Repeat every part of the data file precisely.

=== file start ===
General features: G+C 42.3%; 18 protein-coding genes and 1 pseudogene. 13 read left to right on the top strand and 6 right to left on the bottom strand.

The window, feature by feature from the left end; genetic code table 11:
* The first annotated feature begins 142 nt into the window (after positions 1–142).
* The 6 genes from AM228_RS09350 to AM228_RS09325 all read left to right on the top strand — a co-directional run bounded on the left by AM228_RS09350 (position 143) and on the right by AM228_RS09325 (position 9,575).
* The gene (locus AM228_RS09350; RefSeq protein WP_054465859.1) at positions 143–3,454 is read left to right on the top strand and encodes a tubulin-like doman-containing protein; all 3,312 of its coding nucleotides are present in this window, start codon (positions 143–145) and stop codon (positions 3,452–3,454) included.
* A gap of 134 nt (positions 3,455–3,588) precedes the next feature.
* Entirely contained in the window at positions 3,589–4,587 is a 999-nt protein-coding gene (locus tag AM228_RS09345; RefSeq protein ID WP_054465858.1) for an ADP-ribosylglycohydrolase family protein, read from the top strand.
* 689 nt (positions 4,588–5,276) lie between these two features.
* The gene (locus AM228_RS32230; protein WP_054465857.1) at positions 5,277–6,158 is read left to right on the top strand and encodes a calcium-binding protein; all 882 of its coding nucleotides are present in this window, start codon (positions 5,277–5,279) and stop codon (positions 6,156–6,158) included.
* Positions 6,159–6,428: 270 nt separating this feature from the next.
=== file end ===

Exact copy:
General features: G+C 42.3%; 18 protein-coding genes and 1 pseudogene. 13 read left to right on the top strand and 6 right to left on the bottom strand.

The window, feature by feature from the left end; genetic code table 11:
* The first annotated feature begins 142 nt into the window (after positions 1–142).
* The 6 genes from AM228_RS09350 to AM228_RS09325 all read left to right on the top strand — a co-directional run bounded on the left by AM228_RS09350 (position 143) and on the right by AM228_RS09325 (position 9,575).
* The gene (locus AM228_RS09350; RefSeq protein WP_054465859.1) at positions 143–3,454 is read left to right on the top strand and encodes a tubulin-like doman-containing protein; all 3,312 of its coding nucleotides are present in this window, start codon (positions 143–145) and stop codon (positions 3,452–3,454) included.
* A gap of 134 nt (positions 3,455–3,588) precedes the next feature.
* Entirely contained in the window at positions 3,589–4,587 is a 999-nt protein-coding gene (locus tag AM228_RS09345; RefSeq protein ID WP_054465858.1) for an ADP-ribosylglycohydrolase family protein, read from the top strand.
* 689 nt (positions 4,588–5,276) lie between these two features.
* The gene (locus AM228_RS32230; protein WP_054465857.1) at positions 5,277–6,158 is read left to right on the top strand and encodes a calcium-binding protein; all 882 of its coding nucleotides are present in this window, start codon (positions 5,277–5,279) and stop codon (positions 6,156–6,158) included.
* Positions 6,159–6,428: 270 nt separating this feature from the next.